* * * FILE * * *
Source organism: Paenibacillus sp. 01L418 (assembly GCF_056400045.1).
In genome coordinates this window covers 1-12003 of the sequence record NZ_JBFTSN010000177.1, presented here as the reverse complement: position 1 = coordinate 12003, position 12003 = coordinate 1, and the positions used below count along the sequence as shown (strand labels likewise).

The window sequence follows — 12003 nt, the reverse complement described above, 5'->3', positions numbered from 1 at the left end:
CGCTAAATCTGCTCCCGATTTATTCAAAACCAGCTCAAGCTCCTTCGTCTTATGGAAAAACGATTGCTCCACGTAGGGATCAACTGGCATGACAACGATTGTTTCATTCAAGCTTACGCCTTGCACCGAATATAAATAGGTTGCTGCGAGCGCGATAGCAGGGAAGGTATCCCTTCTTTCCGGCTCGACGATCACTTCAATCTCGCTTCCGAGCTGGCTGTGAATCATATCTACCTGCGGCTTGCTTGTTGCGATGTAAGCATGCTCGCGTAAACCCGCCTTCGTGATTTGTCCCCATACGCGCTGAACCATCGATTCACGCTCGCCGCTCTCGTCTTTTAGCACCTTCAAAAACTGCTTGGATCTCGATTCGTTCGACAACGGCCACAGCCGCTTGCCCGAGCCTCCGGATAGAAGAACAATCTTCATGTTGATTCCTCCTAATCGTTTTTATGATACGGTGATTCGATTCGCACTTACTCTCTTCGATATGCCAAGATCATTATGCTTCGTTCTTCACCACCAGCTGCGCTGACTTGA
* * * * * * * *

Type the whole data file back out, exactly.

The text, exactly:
Source organism: Paenibacillus sp. 01L418 (assembly GCF_056400045.1).
In genome coordinates this window covers 1-12003 of the sequence record NZ_JBFTSN010000177.1, presented here as the reverse complement: position 1 = coordinate 12003, position 12003 = coordinate 1, and the positions used below count along the sequence as shown (strand labels likewise).

The window sequence follows — 12003 nt, the reverse complement described above, 5'->3', positions numbered from 1 at the left end:
CGCTAAATCTGCTCCCGATTTATTCAAAACCAGCTCAAGCTCCTTCGTCTTATGGAAAAACGATTGCTCCACGTAGGGATCAACTGGCATGACAACGATTGTTTCATTCAAGCTTACGCCTTGCACCGAATATAAATAGGTTGCTGCGAGCGCGATAGCAGGGAAGGTATCCCTTCTTTCCGGCTCGACGATCACTTCAATCTCGCTTCCGAGCTGGCTGTGAATCATATCTACCTGCGGCTTGCTTGTTGCGATGTAAGCATGCTCGCGTAAACCCGCCTTCGTGATTTGTCCCCATACGCGCTGAACCATCGATTCACGCTCGCCGCTCTCGTCTTTTAGCACCTTCAAAAACTGCTTGGATCTCGATTCGTTCGACAACGGCCACAGCCGCTTGCCCGAGCCTCCGGATAGAAGAACAATCTTCATGTTGATTCCTCCTAATCGTTTTTATGATACGGTGATTCGATTCGCACTTACTCTCTTCGATATGCCAAGATCATTATGCTTCGTTCTTCACCACCAGCTGCGCTGACTTGA